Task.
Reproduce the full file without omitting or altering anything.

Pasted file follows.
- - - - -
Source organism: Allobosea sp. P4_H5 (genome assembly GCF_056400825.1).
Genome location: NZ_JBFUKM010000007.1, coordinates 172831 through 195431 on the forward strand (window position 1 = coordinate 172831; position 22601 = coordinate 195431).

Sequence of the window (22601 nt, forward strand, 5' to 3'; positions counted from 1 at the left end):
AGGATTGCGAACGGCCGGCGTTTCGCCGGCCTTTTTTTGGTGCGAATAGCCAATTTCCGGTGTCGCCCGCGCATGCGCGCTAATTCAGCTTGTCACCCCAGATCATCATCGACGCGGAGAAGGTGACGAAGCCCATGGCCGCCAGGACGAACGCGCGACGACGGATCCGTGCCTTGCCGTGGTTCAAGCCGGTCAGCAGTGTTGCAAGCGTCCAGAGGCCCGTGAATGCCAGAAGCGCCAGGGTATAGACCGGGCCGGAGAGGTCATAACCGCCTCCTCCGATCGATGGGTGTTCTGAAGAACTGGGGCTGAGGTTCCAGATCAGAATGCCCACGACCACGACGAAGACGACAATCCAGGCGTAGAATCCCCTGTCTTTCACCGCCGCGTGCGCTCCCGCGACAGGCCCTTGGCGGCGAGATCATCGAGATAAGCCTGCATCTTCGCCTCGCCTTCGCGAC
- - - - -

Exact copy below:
Source organism: Allobosea sp. P4_H5 (genome assembly GCF_056400825.1).
Genome location: NZ_JBFUKM010000007.1, coordinates 172831 through 195431 on the forward strand (window position 1 = coordinate 172831; position 22601 = coordinate 195431).

Sequence of the window (22601 nt, forward strand, 5' to 3'; positions counted from 1 at the left end):
AGGATTGCGAACGGCCGGCGTTTCGCCGGCCTTTTTTTGGTGCGAATAGCCAATTTCCGGTGTCGCCCGCGCATGCGCGCTAATTCAGCTTGTCACCCCAGATCATCATCGACGCGGAGAAGGTGACGAAGCCCATGGCCGCCAGGACGAACGCGCGACGACGGATCCGTGCCTTGCCGTGGTTCAAGCCGGTCAGCAGTGTTGCAAGCGTCCAGAGGCCCGTGAATGCCAGAAGCGCCAGGGTATAGACCGGGCCGGAGAGGTCATAACCGCCTCCTCCGATCGATGGGTGTTCTGAAGAACTGGGGCTGAGGTTCCAGATCAGAATGCCCACGACCACGACGAAGACGACAATCCAGGCGTAGAATCCCCTGTCTTTCACCGCCGCGTGCGCTCCCGCGACAGGCCCTTGGCGGCGAGATCATCGAGATAAGCCTGCATCTTCGCCTCGCCTTCGCGAC